This research initiative addresses an increasingly important but largely understudied topic in Middle Eastern studies. Utilizing an interdisciplinary range of social science approaches, this project deepens our theoretical as well as empirical and analytical knowledge of the role of sports in the Middle East. Examining sports within the context of the contemporary Middle East provides an alternate field for our understanding of state-society relations, political economy, and international relations.
CIRS convened two working group meetings that brought together regional and international scholars and experts to discuss some of the understudied areas to identify original research questions in their respective areas of focus. The participants led discussions on a number of related subtopics, including the historical evolution of sports in the Middle East; nationalism, identity, and sports; ethnonational conflict and sports; social inclusion, gender, and sports; fans, brands, sponsorships, and the commercial development of sports; the politics of football in the Levant; physical education; the evolution of sports media; Khaleeji soft power, branding, and sports investments; and GCC mega sporting events and foreign relations.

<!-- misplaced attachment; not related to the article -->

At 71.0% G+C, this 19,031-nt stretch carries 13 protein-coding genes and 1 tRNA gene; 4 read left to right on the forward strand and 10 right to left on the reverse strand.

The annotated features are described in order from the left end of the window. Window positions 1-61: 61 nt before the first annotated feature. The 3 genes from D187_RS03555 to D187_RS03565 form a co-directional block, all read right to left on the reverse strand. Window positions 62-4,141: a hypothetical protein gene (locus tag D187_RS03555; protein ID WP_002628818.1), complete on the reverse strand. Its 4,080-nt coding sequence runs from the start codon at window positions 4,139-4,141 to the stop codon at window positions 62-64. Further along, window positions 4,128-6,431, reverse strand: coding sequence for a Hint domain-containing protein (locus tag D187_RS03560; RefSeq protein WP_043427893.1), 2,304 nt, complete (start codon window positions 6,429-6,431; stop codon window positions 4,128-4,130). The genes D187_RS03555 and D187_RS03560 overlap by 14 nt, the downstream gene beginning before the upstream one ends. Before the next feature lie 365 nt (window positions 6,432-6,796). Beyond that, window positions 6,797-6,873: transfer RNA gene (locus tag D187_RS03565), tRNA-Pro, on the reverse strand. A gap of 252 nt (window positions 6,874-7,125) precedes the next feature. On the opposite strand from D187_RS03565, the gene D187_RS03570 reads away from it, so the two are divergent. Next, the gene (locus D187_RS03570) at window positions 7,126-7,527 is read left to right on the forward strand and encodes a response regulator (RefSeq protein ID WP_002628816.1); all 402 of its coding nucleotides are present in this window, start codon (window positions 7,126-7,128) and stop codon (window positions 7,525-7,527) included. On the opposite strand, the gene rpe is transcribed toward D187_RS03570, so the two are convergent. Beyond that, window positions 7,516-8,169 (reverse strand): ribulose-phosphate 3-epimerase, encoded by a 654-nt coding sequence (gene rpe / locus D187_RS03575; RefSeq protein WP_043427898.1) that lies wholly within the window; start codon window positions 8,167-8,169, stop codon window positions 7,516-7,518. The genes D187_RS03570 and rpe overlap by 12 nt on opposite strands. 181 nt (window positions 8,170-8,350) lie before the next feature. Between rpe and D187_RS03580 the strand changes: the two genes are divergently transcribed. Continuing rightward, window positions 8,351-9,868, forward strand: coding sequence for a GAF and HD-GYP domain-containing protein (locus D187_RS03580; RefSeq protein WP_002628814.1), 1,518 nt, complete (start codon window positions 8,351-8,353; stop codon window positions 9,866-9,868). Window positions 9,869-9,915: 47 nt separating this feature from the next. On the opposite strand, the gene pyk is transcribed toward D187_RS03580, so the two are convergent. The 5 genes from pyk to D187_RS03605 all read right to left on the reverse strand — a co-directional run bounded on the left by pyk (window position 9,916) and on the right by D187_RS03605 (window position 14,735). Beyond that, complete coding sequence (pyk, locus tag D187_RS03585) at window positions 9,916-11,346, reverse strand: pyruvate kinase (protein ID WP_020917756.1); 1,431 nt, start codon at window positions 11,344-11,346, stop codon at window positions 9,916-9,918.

Sport in the Middle East has become a major issue in global affairs. The contributors to this volume discuss the intersection of political and cultural processes related to sport in the region. The chapters trace the historical institutionalization of sport and the role it has played in negotiating “Western” culture. Sport is found to be a contested terrain where battles are being fought over the inclusion of women, over competing definitions of national identity, over preserving social memory, and over press freedom. Also discussed are the implications of mega-sporting events for host countries, and how both elite sport policies and sports industries in the region are being shaped.